It was probably right then and there, in that encounter at the door on Prom night between father-of-the-girl and boy-who’d-come-to-take-the-girl-out-for-a-magical-night, that I got it. Fathers are not nonessential personnel. Now it’s not like I didn’t know this already. Right? Intellectually, anyway.  But I really got it that night. I got it because I saw the look in the young man’s eyes. He’s never looked at me that way as the mother of the girl he likes.  Something primal, primeval, and primordial (something as female I don’t get and can’t replicate) was exchanged between two males.

No offense or disrespect to those of you without fathers or those without fathers you’d wanna own in public.  No offense or disrespect to those of you raising children without  financial, emotional, or physical support from the father(s) of your children. No offense or disrespect to my readers who are in same sex relationships and are raising children together.

My point remains: fathers are essential.  Not just in the lives of daughters. For sure. But especially in the lives of their daughters. And we don’t need research to tell us this. We see the consequences of father-absence everywhere in our communities. It should be obvious that fathers are important to the psychological health and development of children. So I don’t expect here on the blog to have to debate this point. (Although I suspect that I probably will.)

disappearing fathersBut here’s the point of this blogpost. No where is a father’s absence in his daughter’s life more telling and more perilous than when it comes time for her to start dating boys.  Sure, there are life lessons about what to look for and expect from males that are best passed down from a father to a daughter. But there’s more.  A boy may respect a girl’s mother, but it takes her father to strike fear in his heart. For certain, it’s not fear enough to quiet his hormones and keep him from testing how far he can go.  But it is a kind of fear that only men seem to be able to instill in other men. Call it cave man law. “She belongs to me, not you; and don’t you forget it.” It’s about possession. Power. Ownership. Which translates into male honor. Sure. Sure. Love is in there somewhere. A father’s love for his daughter. The boy’s love (aka lust) for the man’s daughter. But possession and control seem to matter more to the male species. At least from what I can see and from where I sit on the porch.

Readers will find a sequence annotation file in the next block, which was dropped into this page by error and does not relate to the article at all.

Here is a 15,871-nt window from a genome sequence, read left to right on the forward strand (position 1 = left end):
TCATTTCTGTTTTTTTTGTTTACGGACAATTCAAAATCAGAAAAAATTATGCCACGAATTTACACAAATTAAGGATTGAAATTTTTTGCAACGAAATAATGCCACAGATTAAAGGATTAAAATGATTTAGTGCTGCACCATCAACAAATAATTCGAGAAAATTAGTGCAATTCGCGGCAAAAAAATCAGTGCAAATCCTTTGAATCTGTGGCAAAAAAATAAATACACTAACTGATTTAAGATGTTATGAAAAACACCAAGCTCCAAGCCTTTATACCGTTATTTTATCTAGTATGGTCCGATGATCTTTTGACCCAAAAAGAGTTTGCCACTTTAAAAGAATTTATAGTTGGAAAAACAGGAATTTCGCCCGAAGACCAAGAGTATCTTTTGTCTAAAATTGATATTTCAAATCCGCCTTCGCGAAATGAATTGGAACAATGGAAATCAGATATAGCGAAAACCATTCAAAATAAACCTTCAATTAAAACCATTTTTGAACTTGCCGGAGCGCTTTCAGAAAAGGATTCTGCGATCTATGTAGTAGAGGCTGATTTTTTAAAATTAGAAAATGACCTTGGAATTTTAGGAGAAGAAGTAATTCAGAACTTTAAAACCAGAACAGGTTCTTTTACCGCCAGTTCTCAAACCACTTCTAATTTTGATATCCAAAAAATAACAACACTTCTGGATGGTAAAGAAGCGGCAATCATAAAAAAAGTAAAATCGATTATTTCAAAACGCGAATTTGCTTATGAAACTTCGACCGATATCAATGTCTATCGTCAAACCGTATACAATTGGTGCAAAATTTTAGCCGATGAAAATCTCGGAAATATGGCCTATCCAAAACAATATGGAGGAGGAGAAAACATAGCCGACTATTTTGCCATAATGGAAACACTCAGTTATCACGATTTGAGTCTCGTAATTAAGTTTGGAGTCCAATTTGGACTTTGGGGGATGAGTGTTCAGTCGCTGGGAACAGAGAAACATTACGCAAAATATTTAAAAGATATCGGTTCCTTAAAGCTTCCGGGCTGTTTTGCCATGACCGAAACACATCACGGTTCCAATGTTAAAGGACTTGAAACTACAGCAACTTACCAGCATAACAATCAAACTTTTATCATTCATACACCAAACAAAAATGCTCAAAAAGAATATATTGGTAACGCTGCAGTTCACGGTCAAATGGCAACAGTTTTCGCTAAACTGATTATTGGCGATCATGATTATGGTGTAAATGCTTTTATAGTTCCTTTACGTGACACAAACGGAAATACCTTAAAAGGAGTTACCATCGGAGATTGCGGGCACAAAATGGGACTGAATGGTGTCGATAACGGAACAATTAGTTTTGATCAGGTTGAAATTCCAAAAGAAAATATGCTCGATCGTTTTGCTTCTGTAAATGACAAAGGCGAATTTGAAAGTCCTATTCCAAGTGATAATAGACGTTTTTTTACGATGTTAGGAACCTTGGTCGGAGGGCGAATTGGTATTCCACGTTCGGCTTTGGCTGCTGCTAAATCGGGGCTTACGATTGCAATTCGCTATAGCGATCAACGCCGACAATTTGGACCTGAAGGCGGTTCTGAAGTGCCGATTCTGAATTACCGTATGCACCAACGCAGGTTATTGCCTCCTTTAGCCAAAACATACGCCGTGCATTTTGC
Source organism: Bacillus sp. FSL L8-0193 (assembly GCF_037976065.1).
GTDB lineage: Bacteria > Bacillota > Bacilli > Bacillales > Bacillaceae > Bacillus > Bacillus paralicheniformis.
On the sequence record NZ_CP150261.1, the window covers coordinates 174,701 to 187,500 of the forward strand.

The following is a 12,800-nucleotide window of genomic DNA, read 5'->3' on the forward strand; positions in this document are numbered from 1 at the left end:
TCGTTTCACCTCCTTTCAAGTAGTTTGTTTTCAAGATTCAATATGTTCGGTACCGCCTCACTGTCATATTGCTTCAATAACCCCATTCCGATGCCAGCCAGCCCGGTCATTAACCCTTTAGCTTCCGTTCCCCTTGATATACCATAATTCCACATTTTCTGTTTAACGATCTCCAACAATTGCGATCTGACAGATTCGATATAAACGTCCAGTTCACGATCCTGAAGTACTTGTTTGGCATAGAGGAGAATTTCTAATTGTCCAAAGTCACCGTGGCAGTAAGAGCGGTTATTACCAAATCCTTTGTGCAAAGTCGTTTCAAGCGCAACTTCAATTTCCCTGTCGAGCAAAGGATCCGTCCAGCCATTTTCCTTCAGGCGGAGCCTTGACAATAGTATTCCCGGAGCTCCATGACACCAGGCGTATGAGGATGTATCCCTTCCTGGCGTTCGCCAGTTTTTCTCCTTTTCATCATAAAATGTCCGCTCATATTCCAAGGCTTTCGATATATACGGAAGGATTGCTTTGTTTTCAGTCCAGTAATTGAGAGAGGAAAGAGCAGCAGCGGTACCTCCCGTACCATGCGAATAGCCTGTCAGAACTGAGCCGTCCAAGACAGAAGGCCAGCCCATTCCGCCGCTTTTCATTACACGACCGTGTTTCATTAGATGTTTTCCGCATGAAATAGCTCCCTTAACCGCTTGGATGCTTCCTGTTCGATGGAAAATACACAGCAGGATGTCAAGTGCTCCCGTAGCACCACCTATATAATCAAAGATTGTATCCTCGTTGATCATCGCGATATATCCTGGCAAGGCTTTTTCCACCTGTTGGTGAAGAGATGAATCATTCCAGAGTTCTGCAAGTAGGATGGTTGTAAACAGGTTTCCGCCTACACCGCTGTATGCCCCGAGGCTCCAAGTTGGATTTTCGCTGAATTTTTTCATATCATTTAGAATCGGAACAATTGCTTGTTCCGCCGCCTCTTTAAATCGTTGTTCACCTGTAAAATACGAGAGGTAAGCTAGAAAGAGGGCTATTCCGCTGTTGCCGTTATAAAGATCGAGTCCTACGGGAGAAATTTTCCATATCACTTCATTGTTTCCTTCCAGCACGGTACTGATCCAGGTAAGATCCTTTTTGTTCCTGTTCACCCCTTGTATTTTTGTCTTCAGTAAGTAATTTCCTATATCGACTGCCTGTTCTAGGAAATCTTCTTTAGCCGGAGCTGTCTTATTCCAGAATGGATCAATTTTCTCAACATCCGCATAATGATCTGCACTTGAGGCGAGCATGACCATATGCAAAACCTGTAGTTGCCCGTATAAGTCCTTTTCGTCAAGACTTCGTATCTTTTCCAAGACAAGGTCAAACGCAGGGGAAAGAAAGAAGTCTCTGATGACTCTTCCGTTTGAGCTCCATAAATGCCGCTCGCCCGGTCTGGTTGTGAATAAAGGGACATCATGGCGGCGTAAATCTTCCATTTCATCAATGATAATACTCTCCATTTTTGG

Remember: I’m just thinking out loud here.

So, here’s what dawned on me this morning.

We live in an era where the vast number of our daughters are being raised in female headed households where there’s no father (and no other male guardian around) to come to the door when young bucks come knocking. And many of those who come knocking are themselves unfathered males who’ve never seen fatherhood in action. Which means that they are clueless about what fathers are supposed to do. Which means that when they do meet girls with active fathers who glare in their direction they are likely to ask,”Why yo’ daddy sweatin’ me?” “Why yo’ daddy trippin’?” “Who yo’ old man think he is?” “You better tell that n_ _ _ _ _ what the deal is.” My father and my high school boyfriend never had much to say to each other when the latter came to pick me up. But, then again, they didn’t have to. “Hello.” Hello.” You doing alright?” “Yes sir.” “Bye. “Bye.”

What this means is that generations of boys and young men are coming up who know nothing about what it means to have to go through another man to get to that’s man’s daughter. No fear of having to answer to a father (or father figure) for the wrong done to a daughter. Not to mention the girls and women who have never known a father’s protection. Perhaps all of this means nothing.  Perhaps I’m guilty here of one of the things I criticize a lot on the blog:  romanticizing patriarchy,  reinscribing traditional (patriarchal based) family dynamics.  Perhaps I should have stuck with quilting this morning instead of trying my mind and hand at blogging.